One of the dazzling Bennett sisters, daughters of stage star Richard Bennett, Joan began her career early. And although through the 1930s she was in the shadow of her much more famous sister Constance, Joan made dozens of films.
Unlike the deHavilland sisters (Olivia and Joan Fontaine), there was no feuding in the Bennett family. Sister Barbara didn’t enter the business, but married bandleader Morton Downey (father of the late flame throwing tv talk host, Morton Downey Jr.)
Joan started her career as a blonde, but it wasn’t until the late thirties, and it was in her brunette stage that she scored big in film noirs such as 1944’s The Woman in the Window and 1945’s Scarlet Street, both with Edward G. Robinson.
Then there were pictures directed by the likes of Jean Renoir and Max Ophuls. To cap it all off, Bennett appeared in two big commercial hits for MGM, Vincente Minnelli’s Father of the Bride and Father’s Little Dividend sharing the limelight with Spencer Trace and Elizabeth Taylor.
Joan’s marital life was anything but tranquil. At one point, her then husband, producer Walter Wanger, had the nagging feeling that Bennett was cheating on him with Jennings Lang, then her agent. A a parking lot encounter ended with Wanger shooting Lang in the groin (other accounts are more specific) while he sat in his car.
Wanger spent some time in prison before reuniting with Bennett in 1953, but her career never quite recovered from the incident. (The couple divorced in 1965 after twenty-five years of marriage and three years before his death)
Joan, the younger sister of Constance, was educated in Connecticut and Europe, she eloped with a millionaire at age 16. The union quickly ended, and Hollywood summoned both sisters. Joan’s career as such outlasted Wanger’s death and dominated that of her older sibling.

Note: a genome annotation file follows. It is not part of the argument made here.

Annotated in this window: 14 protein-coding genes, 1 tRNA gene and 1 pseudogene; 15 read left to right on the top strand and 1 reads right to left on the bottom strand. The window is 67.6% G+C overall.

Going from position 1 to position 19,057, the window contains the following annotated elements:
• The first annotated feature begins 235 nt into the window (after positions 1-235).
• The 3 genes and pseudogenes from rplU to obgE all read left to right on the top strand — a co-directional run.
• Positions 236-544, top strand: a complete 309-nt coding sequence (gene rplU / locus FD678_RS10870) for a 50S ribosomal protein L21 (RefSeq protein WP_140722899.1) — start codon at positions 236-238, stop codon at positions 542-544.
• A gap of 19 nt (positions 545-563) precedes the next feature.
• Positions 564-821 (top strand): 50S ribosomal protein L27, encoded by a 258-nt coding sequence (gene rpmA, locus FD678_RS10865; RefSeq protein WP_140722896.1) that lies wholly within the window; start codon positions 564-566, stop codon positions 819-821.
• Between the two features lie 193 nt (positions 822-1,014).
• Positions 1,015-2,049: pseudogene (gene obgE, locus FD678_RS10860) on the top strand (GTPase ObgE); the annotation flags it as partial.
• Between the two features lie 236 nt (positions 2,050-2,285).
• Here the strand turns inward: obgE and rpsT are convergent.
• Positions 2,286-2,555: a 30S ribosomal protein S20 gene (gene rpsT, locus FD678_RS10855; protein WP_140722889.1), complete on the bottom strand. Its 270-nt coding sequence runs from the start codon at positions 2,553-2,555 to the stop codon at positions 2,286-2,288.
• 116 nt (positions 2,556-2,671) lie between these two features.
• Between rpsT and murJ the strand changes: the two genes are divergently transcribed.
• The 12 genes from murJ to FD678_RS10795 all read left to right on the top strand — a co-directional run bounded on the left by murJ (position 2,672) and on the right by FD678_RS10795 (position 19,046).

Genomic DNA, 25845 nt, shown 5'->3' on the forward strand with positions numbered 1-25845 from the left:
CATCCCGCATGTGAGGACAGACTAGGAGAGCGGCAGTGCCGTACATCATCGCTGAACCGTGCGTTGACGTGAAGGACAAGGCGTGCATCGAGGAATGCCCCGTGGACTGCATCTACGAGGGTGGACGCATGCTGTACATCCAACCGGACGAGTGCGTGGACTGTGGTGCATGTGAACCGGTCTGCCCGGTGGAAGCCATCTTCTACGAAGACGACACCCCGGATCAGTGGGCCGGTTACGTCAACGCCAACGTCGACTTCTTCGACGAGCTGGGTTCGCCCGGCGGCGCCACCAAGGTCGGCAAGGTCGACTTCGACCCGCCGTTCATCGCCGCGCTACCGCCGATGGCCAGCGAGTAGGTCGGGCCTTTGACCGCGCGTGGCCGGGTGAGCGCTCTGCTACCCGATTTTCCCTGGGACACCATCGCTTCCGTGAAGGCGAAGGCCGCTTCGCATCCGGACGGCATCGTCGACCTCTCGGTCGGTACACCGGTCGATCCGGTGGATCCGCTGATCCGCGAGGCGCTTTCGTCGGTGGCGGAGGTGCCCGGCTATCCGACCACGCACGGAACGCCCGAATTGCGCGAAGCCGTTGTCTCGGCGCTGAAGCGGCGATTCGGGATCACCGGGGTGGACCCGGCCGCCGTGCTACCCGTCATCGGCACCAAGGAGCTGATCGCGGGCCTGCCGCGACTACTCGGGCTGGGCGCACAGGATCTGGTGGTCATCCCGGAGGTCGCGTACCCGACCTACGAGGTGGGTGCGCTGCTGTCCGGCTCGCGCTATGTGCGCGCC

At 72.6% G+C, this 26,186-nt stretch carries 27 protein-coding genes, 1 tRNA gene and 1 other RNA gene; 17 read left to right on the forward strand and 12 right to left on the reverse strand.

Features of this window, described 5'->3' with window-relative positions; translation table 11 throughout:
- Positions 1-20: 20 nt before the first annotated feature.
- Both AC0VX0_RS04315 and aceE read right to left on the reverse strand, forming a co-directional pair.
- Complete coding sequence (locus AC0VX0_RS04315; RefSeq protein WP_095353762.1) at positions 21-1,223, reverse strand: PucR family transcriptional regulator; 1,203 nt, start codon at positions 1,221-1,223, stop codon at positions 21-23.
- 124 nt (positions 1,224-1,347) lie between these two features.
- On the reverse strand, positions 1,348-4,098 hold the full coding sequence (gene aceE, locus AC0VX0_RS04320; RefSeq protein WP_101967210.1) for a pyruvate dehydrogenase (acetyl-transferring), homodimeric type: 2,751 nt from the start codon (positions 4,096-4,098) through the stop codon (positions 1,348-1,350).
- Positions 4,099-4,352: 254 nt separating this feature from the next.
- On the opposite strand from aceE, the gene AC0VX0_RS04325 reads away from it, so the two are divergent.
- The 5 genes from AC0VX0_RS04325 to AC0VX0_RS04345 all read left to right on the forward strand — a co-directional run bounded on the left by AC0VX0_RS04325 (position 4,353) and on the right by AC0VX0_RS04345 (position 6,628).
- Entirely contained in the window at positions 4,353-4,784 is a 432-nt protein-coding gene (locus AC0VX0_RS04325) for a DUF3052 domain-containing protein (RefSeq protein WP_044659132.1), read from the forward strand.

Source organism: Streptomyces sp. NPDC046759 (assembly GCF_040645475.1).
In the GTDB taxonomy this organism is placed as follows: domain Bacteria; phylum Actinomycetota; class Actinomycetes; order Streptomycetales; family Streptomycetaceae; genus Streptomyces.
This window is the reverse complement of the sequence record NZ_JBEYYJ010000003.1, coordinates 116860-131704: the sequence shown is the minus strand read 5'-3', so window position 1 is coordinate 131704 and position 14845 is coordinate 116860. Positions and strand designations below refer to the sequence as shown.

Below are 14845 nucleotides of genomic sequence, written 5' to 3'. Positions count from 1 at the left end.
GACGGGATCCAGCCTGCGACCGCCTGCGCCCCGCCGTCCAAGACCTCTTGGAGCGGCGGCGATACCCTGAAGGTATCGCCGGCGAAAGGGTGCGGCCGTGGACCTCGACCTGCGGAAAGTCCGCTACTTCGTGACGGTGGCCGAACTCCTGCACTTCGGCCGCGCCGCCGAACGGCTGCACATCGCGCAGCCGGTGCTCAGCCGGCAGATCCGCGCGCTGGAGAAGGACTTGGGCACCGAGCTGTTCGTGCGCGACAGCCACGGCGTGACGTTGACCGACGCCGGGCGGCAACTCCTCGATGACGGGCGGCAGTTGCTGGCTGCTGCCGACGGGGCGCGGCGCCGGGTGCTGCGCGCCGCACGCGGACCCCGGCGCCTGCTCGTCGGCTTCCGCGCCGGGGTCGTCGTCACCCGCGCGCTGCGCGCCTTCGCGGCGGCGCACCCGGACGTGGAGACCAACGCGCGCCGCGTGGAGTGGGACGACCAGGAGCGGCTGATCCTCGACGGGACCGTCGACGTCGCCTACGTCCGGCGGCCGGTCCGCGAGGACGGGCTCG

She appeared regularly on the Sixties tv series Dark Shadows. In 1976 she landed a role in Italian director Dario Agento’s by-now infamous horror title, Suspiria.
One mostly neglected Bennett picture we like a lot is Hollow Triumph a a dark film noir superbly photographed by John Alton about a criminal mastermind (Paul Henreid) who evades police capture by taking on the identity of a psychiatrist (also Henreid) whom he resembles. A key plot point is the facial mark distinguishing the two (the movie was later retitled, The Scar).
There’s a bungled gambling joint robbery, there’s violent retribution, murder, shootouts and late night car chases and – Joan Bennett. In one of her best roles, she portrays the beautiful, efficient but doomed secretary to the psychiatrist who becomes Henreid’s romantic plaything. Her character’s motto: It’s a bitter little world full of sad surprises, and you don’t let anyone hurt you. Need we tell you the movie ends unhappily for both?
Joan’s final outing in 1982 was a tv movie ironically titled Divorce Wars: A Love Story. She died at 80 in 1990.